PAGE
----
Sanders tries, fails, to explain 'democratic socialism'

For months, Vermont Senator Bernie Sanders has been promising a speech that would explain and make palatable what he calls "democratic socialism."

The problem for Sanders is that during his entire political career, he has run for office as a "socialist" - never mind the addition of "democratic." 

Not that it makes a difference. A new poll out today shows Hillary Clinton ahead of Sanders by 25 points nationally.  Sanders could call himself a reformed Druid and he'd still be buried.

But Sanders is determined to make socialism mainstream. To that end, he traveled to Georgetown University to give a speech before cheering students who haven't a clue that Sanders is pushing policies that would destroy their future.


Jeff Weaver, Sanders' campaign manager, said that the Vermont senator worked "intensely" on this speech over the last few days and took personal ownership of it.

The crowd of mostly Georgetown students, packed into the university's Gaston Hall, cheered loudly throughout his lengthy speech, which also touched on how he would address ISIS and a broader foreign policy.

At one point Sanders brought up King's assessment that "'This country has socialism for the rich, and rugged individualism for the poor'" as part of a broader strategy aides said was to show his ideas are hardly foreign.

But he was also defensive at times.

"So the next time you hear me attacked as a socialist, like tomorrow, remember this: I don't believe government should take over the grocery store down the street or own the means of production, but I do believe that the middle class and the working families who produce the wealth of this country deserve a decent standard of living and that their incomes should go up, not down," Sanders said.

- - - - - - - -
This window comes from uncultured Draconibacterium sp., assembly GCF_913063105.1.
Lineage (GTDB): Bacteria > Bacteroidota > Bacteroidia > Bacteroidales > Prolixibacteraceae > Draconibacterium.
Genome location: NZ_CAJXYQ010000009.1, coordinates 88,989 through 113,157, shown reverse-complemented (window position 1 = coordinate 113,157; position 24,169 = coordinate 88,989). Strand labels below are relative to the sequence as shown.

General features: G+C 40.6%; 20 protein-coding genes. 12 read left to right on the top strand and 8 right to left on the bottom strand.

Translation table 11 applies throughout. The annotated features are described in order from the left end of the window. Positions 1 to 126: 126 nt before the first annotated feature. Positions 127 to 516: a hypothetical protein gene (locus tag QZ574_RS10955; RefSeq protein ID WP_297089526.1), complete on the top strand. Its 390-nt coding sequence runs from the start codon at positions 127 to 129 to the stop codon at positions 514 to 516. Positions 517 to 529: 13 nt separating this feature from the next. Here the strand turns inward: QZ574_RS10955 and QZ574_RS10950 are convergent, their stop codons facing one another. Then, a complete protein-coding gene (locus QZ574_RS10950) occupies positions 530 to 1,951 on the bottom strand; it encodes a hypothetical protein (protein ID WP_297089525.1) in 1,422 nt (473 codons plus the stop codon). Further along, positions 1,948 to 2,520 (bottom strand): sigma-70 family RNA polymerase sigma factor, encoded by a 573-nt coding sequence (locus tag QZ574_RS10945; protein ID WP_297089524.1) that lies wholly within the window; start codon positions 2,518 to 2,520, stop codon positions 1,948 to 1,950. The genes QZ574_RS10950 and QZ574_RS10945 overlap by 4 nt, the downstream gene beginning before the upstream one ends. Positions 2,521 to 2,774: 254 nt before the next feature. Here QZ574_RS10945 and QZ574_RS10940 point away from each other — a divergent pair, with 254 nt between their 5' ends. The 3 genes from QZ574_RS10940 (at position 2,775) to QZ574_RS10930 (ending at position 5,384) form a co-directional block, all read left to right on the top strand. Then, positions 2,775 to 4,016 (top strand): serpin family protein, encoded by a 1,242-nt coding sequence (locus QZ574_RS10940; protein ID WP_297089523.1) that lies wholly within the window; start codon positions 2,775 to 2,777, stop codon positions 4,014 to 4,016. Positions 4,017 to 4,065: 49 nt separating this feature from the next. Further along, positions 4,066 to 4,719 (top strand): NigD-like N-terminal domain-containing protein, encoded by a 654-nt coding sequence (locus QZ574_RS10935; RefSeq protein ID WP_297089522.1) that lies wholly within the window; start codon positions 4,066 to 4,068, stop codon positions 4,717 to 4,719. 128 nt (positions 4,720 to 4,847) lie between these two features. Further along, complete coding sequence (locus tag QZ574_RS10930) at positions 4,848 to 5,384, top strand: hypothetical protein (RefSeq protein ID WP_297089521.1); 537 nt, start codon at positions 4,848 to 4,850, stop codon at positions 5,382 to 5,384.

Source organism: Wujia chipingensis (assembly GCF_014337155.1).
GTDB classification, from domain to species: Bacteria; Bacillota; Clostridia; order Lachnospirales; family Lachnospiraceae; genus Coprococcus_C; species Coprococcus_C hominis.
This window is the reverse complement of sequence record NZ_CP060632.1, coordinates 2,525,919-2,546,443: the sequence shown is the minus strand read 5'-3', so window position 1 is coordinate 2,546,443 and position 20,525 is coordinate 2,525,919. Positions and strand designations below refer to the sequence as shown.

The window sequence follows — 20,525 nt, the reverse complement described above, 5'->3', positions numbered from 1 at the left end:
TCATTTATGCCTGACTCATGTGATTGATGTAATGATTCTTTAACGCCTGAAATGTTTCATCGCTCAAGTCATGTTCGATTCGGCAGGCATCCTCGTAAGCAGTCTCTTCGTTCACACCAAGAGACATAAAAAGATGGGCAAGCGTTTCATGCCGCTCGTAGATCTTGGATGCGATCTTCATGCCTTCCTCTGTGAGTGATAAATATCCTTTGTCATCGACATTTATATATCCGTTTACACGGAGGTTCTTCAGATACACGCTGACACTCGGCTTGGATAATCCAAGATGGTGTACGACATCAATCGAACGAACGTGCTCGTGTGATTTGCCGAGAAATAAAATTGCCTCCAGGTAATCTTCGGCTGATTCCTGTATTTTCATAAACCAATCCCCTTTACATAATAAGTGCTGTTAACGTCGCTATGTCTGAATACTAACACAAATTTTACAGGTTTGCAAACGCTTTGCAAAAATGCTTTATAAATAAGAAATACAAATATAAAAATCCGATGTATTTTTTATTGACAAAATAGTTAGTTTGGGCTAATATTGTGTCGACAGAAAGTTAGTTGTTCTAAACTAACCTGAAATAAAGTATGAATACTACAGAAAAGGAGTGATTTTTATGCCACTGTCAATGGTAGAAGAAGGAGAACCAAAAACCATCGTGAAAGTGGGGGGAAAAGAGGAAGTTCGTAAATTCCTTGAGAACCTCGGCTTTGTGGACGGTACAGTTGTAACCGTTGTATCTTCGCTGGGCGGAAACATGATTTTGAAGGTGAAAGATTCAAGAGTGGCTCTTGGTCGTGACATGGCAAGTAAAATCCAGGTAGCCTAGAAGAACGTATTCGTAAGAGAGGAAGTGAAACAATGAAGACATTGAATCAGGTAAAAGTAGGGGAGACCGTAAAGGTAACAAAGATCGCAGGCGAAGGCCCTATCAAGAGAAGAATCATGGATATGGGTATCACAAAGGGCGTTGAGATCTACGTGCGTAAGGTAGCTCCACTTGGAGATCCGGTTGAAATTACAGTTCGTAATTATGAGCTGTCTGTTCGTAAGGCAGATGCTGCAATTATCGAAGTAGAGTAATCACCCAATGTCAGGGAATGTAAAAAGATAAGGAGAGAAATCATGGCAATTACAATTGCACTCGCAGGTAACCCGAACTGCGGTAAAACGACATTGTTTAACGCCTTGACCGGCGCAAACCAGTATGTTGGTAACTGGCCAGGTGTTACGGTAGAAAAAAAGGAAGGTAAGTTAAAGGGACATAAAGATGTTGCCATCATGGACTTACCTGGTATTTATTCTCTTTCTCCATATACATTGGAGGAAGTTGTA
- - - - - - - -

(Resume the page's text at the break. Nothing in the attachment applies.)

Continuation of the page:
Weaver called it a "very important speech," but would not say it was the most important speech of the campaign. Sanders' goal was to demonstrate "that his agenda is firmly in the mainstream of the Democratic Party prior to the party leadership's movement to the right in the 1990s."

"He really represents the Democratic Party regaining its connection with its roots," Weaver said. "The Democratic electorate has already moved there and Bernie is pulling the institutional party to where the Democratic rank-and-file already is."

I think it's obvious from the speech that Sanders' "socialism" is a hodge podge of quaisi-Marxist class warfare, and extreme liberal bromides that have been pushed since the ascendancy of the New Left in the 1960's. Whatever it is, it ain't socialism. The addition of the word "democratic" is purely political - like a spoonful of sugar to help the medicine go down.

What was truly glaring in its omission was any semblance of specifics on how to achieve his dream. Raising taxes and few percentage points on the rich is not going to significantly narrow the gap between rich and poor, and anyone with half a brain knows it. Where Sanders wants to concentrate his efforts is in building a new alphabet soup of federal programs and agencies to transfer wealth to the Middle Class. This makes him no different than any big government liberal out there. 

So where's the socialism? Where's the takeover of the banks? The oil companies? Wall Street? Real socialism - democratic or not - would give government control of not only the means of production, but the power to dispense capital. The fact that Sanders goes out of his way to explain that he would do none of these things proves that he is more of a "trendy" socialist than a democratic one.

That doesn't make him any less dangerous to our liberties. But it explains his confusion and hesitancy in trying to justify himself to the voters.




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